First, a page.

July is here with it’s fireworks and picnics. People take to the beaches in groves in July. The yard needs mowing weekly and sweet corn is in abundance. Geraniums are blooming on porches. Hopes and wishes in July are “midsummer dreams” and may have a good chance of coming true.
I am in Wilmington now sitting by the splashing fountain and breathing in more salty air. We are going to have “Sunday dinner” on Sunday this week. Of course, I am planning the fourth of July menu as well. Ours’ will be a simple fare with a fancy cake. It has been a while since a holiday occurred giving everyone an excuse not to work-and a while before it happens again.
When I was growing up, the fourth of July often meant the first day of harvesting-and shucking corn. Corn does not allow you much time to work with it. It quickly loses its’ softness after being pulled- and do not think I am talking about enough corn for a meal or two. I have shucked a small pick up load of corn in a day, with help. It takes a crew of folks to put up corn. I can remember as a child, the men shucking the corn and cutting the ends off with a hatchet outside in the shade. The women would be in the kitchen taking the corn off the cob with sharp knives. Some would be blanching the kernels, and then some would pack it in freezer bags and start filling up the “deep freeze” with bags of gold to feed the family in the winter. It was a big mess to say the least and a noisy event. I wonder how many problems got solved in the kitchen that day, amongst the women- and how many deals were made in the shade of the oaks while the men shucked corn.
Fruits and vegetables, home-grown and harvested just after picking them, have an entirely different flavor than the ones found in a freezer section at a grocery store. Maybe, it is the touch of the human hand in the process. Maybe it is the laughter or the shade of old oaks . Whatever it is, it shows up on the table-and the memory of those long ago Julys remain alive and well, with me.
School has been out a few weeks now, and the feeling of that has finally settled in. I do not think there is a clock that is working on the rabbit patch. Their batteries need replacing and I refuse to do so in July. We will eat Sunday dinner when it’s ready and go to bed, when we are tired. I will do all things as I do with my writing-“when the spirit moves me”.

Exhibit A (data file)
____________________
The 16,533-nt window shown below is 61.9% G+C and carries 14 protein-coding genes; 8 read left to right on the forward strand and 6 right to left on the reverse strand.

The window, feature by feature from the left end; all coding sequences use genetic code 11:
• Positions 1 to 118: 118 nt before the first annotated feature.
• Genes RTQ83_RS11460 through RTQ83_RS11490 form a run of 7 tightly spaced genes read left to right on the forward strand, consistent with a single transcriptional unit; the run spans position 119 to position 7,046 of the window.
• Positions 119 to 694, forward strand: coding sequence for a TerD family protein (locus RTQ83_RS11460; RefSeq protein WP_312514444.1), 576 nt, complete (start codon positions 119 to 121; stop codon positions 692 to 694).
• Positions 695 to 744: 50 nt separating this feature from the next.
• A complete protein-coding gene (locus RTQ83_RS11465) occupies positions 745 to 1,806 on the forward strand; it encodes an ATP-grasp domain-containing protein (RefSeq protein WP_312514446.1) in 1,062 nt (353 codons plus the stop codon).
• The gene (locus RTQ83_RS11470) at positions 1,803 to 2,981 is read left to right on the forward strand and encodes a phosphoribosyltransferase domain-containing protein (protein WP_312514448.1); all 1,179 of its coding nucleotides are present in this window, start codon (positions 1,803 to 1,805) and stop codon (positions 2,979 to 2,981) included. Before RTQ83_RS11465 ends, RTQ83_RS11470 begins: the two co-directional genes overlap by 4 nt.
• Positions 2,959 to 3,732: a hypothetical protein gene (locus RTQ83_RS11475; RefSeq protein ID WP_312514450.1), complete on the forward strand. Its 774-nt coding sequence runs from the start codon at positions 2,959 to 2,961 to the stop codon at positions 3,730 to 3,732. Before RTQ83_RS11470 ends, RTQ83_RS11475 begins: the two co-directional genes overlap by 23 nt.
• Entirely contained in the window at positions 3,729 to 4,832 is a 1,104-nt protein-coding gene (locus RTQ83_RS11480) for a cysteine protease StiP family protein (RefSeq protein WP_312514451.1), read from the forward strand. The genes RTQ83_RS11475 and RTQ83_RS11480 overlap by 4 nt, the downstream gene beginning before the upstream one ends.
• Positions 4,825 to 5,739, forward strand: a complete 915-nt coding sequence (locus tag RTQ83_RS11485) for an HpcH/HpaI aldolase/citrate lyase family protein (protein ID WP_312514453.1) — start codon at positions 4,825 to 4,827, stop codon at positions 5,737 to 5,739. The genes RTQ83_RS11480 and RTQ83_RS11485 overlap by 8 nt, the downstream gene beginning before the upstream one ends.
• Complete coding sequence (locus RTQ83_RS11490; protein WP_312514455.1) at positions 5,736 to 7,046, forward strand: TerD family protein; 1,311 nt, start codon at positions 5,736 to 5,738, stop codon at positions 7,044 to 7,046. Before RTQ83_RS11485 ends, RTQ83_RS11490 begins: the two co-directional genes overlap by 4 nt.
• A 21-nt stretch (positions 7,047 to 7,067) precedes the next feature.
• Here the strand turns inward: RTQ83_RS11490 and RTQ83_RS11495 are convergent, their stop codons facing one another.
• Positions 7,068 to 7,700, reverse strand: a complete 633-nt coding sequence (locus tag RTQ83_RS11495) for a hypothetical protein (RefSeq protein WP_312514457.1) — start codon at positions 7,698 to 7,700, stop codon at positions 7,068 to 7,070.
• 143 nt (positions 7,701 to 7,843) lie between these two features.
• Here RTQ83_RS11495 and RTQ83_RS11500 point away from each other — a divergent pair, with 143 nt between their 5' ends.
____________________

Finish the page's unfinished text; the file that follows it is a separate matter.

July is a time to listen to mockingbirds showing off-and they always do. I heard one a few summers back, that could even sing like a purple martin, which is no small feat. The purple martins are a long time favorite of mine. My daddy has faithfully had “martin boxes” for as long as I remember. The descendants return to the house they were hatched in, to raise their own and they bring their song with them, learned in South America, where they winter. It is a distinctly tropical sound and a mockingbird shows quite a bit of skill to copy it.
The crepe myrtles are in full bloom in July. I like their colorful spikes that are shades of pink, lavender and white. I was not too fond of them as a child. Their trunks are “slick as glass”, making them about impossible to climb. They are small trees that grow upright, so to a small child they appear quite useless. Now, I find them lovely, especially when a mockingbird is perched there and bragging on a midsummer evening.
July is a noisy, busy month with fireworks and evening thunderstorms. It starts with a holiday that brings us together. I was thinking recently, that this holiday is quite remarkable in that it belongs to all of us that call this nation home and also the whole planet in some way. We are a country formed, by residents of many countries and cultures. People who came together and shared the soil. People who were able to unite regardless of external factors. I am grateful for the many cultures that have contributed from “sea to shining sea” . They came bearing gifts. My hope is that we will all remember how we came about and that every nation on the planet had something to do with it. My own midsummer dream is that we will all be grateful for the people that built our home and to remember- there were many.